3.   Matching on the Mitochondrial DNA Full Genomic Sequence test (full resolution match) brings your matches into more recent times. It means that you have a 50% chance of sharing a common maternal ancestor within the last 5 generations. That is about 125 years.
      As you can see, these time ranges can be quite large. Remember these are probabilites that are based on an ancestor which could have lived within one of two intervals of a time range. For example, an HVR1 match means that your last common maternal ancestor may have lived within the last 1300 years. This also means that there is still a 50 percent chance that the maternal ancestor could have lived beyond 1300 years ago!!!!

   As you can see, from a practical standpoint, you really want to match someone at the Full Genomic Matching level. In other words, if you take a mtDNA test, you should probably order the FGS test and hopefully match to someone at that level. At the FGS level, your last common maternal ancestor is likely to have lived within the last 5 generations which is a genealogical time frame of about 125 years.

     Well that's it!!!  In short, mtDNA testing involves finding matches that reveal a shared common maternal ancestor. As you can see, the mtDNA changes very slowly which means it's mainly used distant ancestry, but it can be used for recent ancestry as well.

Hope that helps. Please let me know if you have questions. As always, it's a pleasure!!!!

Steve Handy


  1. Steve, thanks for de-mystifying the mtDNA testing. Could you comment on "genetic distance" in relation to mtDNA full sequence testing? I can find many references to Y-DNA but not mtDNA. For example, if a genetic distance of 0 means an exact match (no mismatches) then what is the significance of a genetic distance of 1 in a mtDNA full sequence test? I have 2 matches (thru FTDNA full sequence testing) both with a genetic distance of 1. How does this affect the percentages you speak of ("50 % chance of sharing a common ancestor in thee last 5 generations"). Thanks

  2. Anonymous #1, that is a very good question, and one that I would like to know the answer to also. Thanks

  3. Thanks, Steve, this was very helpful. Per the two anonymous posters above, if anybody has or could create a table indicating the probability percentages for genetic distances of 0,1,2 and 3, it would be very helpful to me and my matches. This seems like a resource which probably already exists but is surprisingly difficult to find.

  4. I have been trying to figure out this as well. I do hope someone responds.

  5. I am awaiting my Grandmothers mtDNA HVR-1 results but I have already received her mtDNA HVR-2 results. It is far too complex for me to comprehend. How does one decipher it please??? Can someone help please. CM

  6. I hope someone responds. I also have a full sequence match with a genetic distance of 1. Curious what this means.

  7. Same here, I have 3 matches one genetic distance 2 and another genetic distance 3.

  8. I tested in early 2014 and I have only 2 "matches" both with a genetic distance of 1. An FTDNA support person responded to my similar question about genetic distances for the mtDNA test. I was told that there is no scientific data currently available to accurately predict distances for mismatches of 1 or greater for the mtDNA test. Very disappointing to say the least.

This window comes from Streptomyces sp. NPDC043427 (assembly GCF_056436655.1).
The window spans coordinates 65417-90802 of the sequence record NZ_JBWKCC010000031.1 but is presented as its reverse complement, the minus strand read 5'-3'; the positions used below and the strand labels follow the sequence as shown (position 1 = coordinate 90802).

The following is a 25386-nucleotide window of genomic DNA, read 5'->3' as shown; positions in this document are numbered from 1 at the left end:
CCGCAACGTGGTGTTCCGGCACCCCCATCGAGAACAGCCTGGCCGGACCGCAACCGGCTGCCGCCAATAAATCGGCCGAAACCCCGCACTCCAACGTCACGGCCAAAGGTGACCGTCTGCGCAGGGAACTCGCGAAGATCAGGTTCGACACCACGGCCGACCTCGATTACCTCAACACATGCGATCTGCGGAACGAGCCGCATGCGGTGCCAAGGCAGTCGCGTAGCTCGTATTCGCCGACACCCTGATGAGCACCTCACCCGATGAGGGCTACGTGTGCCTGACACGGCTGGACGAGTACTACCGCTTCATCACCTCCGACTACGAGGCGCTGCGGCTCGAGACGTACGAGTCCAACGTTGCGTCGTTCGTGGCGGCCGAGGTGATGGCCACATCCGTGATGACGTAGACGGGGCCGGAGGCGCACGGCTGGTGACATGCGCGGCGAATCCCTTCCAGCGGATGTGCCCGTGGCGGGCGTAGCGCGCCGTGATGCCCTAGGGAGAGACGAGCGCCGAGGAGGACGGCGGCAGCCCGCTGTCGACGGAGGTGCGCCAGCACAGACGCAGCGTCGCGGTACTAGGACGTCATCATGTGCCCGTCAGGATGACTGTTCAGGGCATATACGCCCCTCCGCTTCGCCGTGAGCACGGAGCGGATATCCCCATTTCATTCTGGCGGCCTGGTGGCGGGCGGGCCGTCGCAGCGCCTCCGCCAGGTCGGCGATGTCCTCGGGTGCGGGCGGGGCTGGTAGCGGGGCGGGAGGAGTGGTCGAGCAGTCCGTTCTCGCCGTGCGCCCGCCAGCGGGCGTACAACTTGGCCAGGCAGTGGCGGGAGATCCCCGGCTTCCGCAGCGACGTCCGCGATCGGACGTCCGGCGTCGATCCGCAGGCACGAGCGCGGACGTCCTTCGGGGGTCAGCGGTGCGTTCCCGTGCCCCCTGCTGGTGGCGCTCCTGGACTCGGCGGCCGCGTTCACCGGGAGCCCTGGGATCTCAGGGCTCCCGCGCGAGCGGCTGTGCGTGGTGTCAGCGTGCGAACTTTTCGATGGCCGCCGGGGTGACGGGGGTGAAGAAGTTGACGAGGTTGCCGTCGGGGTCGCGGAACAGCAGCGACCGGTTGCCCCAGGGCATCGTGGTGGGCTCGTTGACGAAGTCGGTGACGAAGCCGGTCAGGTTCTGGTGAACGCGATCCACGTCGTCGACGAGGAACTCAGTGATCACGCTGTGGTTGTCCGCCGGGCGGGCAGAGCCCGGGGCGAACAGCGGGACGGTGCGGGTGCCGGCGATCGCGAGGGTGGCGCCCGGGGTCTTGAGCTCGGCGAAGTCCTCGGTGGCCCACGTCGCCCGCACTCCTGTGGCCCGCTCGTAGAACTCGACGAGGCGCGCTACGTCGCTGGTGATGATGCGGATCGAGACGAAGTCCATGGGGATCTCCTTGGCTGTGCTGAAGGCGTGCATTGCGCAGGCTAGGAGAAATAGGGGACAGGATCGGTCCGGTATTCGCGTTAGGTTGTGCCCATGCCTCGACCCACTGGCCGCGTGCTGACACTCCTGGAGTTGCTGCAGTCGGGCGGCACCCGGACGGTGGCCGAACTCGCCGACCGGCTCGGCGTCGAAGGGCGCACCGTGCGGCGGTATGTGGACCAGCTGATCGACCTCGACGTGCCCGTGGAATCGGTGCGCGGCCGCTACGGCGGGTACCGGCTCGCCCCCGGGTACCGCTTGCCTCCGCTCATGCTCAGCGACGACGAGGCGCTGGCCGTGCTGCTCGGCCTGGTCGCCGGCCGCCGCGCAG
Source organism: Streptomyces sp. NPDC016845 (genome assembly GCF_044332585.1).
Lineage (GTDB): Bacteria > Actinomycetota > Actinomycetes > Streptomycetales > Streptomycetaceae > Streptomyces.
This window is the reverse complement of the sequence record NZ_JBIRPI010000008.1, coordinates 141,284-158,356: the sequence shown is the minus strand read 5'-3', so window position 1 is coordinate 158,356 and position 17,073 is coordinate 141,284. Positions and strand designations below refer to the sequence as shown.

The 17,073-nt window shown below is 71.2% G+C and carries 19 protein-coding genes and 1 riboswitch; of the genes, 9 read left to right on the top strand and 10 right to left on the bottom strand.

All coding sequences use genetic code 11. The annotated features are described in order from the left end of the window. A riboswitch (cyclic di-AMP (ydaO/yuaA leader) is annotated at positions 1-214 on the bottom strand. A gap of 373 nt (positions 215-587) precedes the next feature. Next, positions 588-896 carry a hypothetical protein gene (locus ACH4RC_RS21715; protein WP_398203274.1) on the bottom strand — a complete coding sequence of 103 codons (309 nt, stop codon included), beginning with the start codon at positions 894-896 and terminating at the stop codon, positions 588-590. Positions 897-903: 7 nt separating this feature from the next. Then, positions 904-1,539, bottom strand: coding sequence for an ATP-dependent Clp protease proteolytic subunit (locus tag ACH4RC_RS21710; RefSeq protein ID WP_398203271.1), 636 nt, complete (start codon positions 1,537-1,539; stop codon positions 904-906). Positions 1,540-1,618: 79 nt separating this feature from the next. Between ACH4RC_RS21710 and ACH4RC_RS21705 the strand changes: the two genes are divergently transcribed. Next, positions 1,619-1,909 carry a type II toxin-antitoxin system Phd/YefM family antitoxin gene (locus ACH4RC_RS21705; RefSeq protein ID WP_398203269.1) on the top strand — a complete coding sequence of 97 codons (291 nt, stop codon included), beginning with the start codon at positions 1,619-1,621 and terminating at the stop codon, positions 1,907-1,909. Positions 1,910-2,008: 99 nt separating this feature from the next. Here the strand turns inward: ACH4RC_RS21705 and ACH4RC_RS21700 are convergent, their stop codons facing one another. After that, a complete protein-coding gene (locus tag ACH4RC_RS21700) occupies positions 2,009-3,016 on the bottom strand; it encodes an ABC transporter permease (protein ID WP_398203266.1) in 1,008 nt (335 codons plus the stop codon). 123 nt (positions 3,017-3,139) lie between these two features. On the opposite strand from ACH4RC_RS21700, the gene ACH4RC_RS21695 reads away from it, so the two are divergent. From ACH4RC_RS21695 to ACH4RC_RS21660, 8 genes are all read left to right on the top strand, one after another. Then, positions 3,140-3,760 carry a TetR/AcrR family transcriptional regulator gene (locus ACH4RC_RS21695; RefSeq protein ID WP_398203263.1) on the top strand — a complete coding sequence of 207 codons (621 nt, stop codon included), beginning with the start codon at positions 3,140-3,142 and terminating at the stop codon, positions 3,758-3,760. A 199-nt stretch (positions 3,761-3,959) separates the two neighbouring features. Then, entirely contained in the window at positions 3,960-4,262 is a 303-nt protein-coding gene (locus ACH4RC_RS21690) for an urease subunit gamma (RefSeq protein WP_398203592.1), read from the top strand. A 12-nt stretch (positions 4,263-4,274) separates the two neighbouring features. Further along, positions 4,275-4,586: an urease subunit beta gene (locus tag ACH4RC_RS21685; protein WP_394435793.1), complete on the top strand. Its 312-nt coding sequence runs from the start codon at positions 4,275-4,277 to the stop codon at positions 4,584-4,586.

9. I have a mtdna genetic distance of 0 with a match close is he related mom is adopted we do not know her dad's side

  10. Have each of you done the autosomal test? I've read that it is accurate up to 4th cousins. Would that help determine how closely you are related? A question to ask administrators were you had your test done.

  11. Steve, thank you. I am still trying to demystify all this information. Is it correct that the mtdna only pertains to my mother and her mother etc.? If that is correct, then my mother's family, which came to the USA from Ireland in 1894 is the ONLY line I can concern myself. Is that correct? Then the BIG mystery is "why do I have T2f1a matches In HVR1 and HVR2 that are Native American?" My mother's family has been well documented and no Native Americans. Another thing, many T2f1a's are in Iceland. We don't have any known family in Iceland. Some research shows that a Native American woman may have mated with a "Viking" man. But that is only a theory from a university professor which I read about on line. My father's family has many branches which came in 1607. There are some lines I can trace to possible Native American Eastern tribes. No one in my family has ever discussed this possibility. Is this where my Native American matches come from? through my father? Or can matches only come from my mother's family? I guess I sound like I am upset, but the truth is that I am pretty excited about the whole thing. Just confused. Could you please answer and tell me how my results are possible? Thanks.

  12. Is this last the Elizabeth Warren story?

    1. Doubtful as no one knows what Chokeahontas really is besides a typical opportunistic female politician riding it for all it's worth.